A nonprofit institute, spun off from the healthcare entrepreneurship program at Massachusetts Institute of Technology, will soon start producing consumer reviews of mobile apps and other digital health tools that have been vetted by Harvard University clinicians, the nonprofit’s co-founder said.
Set to launch in early December, these will consist of a consumer-focused list of the best apps, connected medical devices and technology-enabled services that are reviewed by Harvard physicians as well as by technical experts from MIT’s Hacking Medicine Institute.
“None of the clinical institutes are willing to take that institutional risk to say, ‘These are the best’ and to say, actually, [that] ‘these are unsafe at any speed.’ But the Hacking Medicine Institute is a group of hackers, and we can take that risk,” said Zen Chu, a co-founder of the organization, which launched this past June.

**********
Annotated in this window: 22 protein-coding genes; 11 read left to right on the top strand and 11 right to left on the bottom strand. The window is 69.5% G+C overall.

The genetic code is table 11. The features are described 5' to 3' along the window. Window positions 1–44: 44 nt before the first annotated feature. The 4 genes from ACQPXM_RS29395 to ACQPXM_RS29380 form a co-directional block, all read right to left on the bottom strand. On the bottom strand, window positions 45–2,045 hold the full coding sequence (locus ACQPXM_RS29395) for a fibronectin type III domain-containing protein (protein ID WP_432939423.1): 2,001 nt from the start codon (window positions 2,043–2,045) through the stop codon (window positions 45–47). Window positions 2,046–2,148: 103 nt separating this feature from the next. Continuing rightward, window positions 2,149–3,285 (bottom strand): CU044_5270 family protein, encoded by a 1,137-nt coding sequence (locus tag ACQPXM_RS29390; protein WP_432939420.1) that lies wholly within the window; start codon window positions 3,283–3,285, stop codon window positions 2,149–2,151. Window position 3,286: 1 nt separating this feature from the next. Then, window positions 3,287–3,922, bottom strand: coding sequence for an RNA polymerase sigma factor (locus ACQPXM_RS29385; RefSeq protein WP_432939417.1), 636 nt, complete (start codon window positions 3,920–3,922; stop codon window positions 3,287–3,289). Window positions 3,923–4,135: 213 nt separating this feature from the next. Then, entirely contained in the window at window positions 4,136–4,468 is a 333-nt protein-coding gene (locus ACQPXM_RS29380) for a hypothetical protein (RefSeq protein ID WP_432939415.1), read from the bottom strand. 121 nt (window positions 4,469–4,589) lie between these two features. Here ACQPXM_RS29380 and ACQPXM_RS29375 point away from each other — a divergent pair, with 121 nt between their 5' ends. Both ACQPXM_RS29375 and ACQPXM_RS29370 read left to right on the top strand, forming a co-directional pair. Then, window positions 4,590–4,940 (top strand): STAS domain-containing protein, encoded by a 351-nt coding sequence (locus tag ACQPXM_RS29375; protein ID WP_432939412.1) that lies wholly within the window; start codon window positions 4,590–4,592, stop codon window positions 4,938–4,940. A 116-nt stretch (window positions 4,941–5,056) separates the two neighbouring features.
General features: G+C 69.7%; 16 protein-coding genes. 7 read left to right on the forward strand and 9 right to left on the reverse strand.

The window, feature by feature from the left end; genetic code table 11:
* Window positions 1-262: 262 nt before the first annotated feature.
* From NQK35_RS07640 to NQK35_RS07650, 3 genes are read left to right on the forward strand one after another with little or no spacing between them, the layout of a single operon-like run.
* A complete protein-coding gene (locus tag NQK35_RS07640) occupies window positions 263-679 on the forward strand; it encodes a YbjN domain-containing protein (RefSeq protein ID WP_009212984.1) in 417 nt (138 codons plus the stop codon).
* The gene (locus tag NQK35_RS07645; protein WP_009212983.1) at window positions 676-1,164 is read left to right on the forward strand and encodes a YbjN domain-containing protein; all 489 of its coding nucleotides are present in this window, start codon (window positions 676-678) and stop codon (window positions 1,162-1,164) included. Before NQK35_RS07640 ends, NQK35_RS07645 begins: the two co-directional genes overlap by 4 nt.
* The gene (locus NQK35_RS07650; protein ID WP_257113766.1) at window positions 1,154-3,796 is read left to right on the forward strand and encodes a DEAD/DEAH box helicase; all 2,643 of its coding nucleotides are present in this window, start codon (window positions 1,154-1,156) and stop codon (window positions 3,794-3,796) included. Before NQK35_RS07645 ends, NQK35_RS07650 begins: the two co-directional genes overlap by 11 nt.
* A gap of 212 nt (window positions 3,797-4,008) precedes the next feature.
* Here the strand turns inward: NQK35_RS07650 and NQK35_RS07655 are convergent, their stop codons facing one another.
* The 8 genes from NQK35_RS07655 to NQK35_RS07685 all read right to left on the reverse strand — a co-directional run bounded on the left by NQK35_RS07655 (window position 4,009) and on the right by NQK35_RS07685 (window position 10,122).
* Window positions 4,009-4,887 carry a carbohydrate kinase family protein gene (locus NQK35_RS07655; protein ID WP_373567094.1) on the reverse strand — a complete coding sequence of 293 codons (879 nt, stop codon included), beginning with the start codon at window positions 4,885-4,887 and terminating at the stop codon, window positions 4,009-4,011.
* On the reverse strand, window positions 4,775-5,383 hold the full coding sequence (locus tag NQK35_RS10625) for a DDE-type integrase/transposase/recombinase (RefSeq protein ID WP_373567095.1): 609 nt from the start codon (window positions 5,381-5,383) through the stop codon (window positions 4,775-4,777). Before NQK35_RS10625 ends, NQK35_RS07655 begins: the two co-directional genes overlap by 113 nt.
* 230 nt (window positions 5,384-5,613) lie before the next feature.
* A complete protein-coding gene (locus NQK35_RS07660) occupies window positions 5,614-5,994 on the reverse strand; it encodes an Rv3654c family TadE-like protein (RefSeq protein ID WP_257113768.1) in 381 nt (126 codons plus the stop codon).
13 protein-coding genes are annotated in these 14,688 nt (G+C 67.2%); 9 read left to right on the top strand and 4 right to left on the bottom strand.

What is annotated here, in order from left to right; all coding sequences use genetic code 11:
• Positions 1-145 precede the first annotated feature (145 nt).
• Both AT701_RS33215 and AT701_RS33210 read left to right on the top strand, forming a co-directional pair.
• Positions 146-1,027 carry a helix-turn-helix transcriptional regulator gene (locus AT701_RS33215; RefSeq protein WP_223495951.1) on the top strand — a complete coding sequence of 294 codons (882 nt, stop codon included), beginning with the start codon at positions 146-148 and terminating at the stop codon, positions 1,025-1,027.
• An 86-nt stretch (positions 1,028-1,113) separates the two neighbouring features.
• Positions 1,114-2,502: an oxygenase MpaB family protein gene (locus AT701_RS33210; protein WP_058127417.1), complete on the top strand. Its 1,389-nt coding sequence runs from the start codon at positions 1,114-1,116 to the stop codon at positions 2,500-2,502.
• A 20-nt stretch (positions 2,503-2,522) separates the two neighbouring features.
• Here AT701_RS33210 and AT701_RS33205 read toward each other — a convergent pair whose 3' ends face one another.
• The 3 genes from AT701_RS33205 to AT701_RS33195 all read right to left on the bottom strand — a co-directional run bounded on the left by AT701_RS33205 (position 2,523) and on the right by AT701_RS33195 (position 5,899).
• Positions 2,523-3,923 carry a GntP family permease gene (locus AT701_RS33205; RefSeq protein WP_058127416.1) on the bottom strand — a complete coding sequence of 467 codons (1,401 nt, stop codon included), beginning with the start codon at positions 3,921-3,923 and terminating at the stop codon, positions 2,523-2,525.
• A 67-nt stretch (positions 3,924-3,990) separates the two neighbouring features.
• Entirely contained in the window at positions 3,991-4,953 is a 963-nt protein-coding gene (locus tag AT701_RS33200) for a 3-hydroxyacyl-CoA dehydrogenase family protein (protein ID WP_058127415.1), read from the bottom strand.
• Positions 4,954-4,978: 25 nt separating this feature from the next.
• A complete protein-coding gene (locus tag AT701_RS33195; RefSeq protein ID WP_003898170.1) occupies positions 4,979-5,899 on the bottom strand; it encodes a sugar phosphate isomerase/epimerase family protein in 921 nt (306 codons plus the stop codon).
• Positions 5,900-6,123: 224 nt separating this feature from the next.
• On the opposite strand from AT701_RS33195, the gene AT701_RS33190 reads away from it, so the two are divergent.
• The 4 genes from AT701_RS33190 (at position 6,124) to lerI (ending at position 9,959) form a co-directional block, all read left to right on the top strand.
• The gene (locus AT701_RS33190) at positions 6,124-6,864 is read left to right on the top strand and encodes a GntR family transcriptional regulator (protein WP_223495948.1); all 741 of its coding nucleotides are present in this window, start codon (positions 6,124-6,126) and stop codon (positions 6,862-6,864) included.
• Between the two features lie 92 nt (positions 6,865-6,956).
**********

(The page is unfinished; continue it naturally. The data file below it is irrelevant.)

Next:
The initial list will include a preliminary batch of what the institute considers the best apps, connected medical devices, telemedicine and websites for preventing and managing disease as well as for finding care. Regular updates to the list are planned throughout the year.
Health apps, reportedly numbering in the tens of thousands, vary widely in content and quality. The institute wants to “cut through the noise and the hype,” said Chu, who is also a senior lecturer in healthcare innovation at MIT’s Sloan School of Management and an entrepreneur-in-residence at the university.